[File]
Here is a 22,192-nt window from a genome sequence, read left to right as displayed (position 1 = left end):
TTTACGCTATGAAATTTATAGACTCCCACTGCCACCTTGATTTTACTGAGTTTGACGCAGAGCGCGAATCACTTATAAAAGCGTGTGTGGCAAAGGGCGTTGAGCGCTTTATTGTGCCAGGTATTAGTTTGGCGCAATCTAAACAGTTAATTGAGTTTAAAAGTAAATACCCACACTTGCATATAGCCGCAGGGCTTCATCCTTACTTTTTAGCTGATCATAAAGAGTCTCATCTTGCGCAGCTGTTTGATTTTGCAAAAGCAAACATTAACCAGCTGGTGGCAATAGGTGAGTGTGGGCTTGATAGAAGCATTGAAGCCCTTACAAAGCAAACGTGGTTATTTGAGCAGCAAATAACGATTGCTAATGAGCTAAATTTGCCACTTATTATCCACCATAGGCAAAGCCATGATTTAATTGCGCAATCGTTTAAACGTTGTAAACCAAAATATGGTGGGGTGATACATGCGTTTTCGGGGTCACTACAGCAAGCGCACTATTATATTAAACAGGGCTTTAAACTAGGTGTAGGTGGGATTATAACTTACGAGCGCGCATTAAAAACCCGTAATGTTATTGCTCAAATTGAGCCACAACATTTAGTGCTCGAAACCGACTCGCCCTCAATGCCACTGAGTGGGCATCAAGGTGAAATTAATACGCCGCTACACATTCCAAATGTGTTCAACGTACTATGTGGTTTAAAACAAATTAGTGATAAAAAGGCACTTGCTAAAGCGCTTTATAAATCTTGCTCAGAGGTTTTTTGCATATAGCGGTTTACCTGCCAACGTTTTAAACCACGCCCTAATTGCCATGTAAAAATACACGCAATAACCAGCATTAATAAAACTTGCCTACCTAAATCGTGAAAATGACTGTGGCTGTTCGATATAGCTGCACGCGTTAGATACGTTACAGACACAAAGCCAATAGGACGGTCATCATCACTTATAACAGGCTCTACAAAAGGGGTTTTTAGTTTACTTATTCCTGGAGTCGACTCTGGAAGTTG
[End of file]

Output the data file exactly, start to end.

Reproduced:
Here is a 22,192-nt window from a genome sequence, read left to right as displayed (position 1 = left end):
TTTACGCTATGAAATTTATAGACTCCCACTGCCACCTTGATTTTACTGAGTTTGACGCAGAGCGCGAATCACTTATAAAAGCGTGTGTGGCAAAGGGCGTTGAGCGCTTTATTGTGCCAGGTATTAGTTTGGCGCAATCTAAACAGTTAATTGAGTTTAAAAGTAAATACCCACACTTGCATATAGCCGCAGGGCTTCATCCTTACTTTTTAGCTGATCATAAAGAGTCTCATCTTGCGCAGCTGTTTGATTTTGCAAAAGCAAACATTAACCAGCTGGTGGCAATAGGTGAGTGTGGGCTTGATAGAAGCATTGAAGCCCTTACAAAGCAAACGTGGTTATTTGAGCAGCAAATAACGATTGCTAATGAGCTAAATTTGCCACTTATTATCCACCATAGGCAAAGCCATGATTTAATTGCGCAATCGTTTAAACGTTGTAAACCAAAATATGGTGGGGTGATACATGCGTTTTCGGGGTCACTACAGCAAGCGCACTATTATATTAAACAGGGCTTTAAACTAGGTGTAGGTGGGATTATAACTTACGAGCGCGCATTAAAAACCCGTAATGTTATTGCTCAAATTGAGCCACAACATTTAGTGCTCGAAACCGACTCGCCCTCAATGCCACTGAGTGGGCATCAAGGTGAAATTAATACGCCGCTACACATTCCAAATGTGTTCAACGTACTATGTGGTTTAAAACAAATTAGTGATAAAAAGGCACTTGCTAAAGCGCTTTATAAATCTTGCTCAGAGGTTTTTTGCATATAGCGGTTTACCTGCCAACGTTTTAAACCACGCCCTAATTGCCATGTAAAAATACACGCAATAACCAGCATTAATAAAACTTGCCTACCTAAATCGTGAAAATGACTGTGGCTGTTCGATATAGCTGCACGCGTTAGATACGTTACAGACACAAAGCCAATAGGACGGTCATCATCACTTATAACAGGCTCTACAAAAGGGGTTTTTAGTTTACTTATTCCTGGAGTCGACTCTGGAAGTTG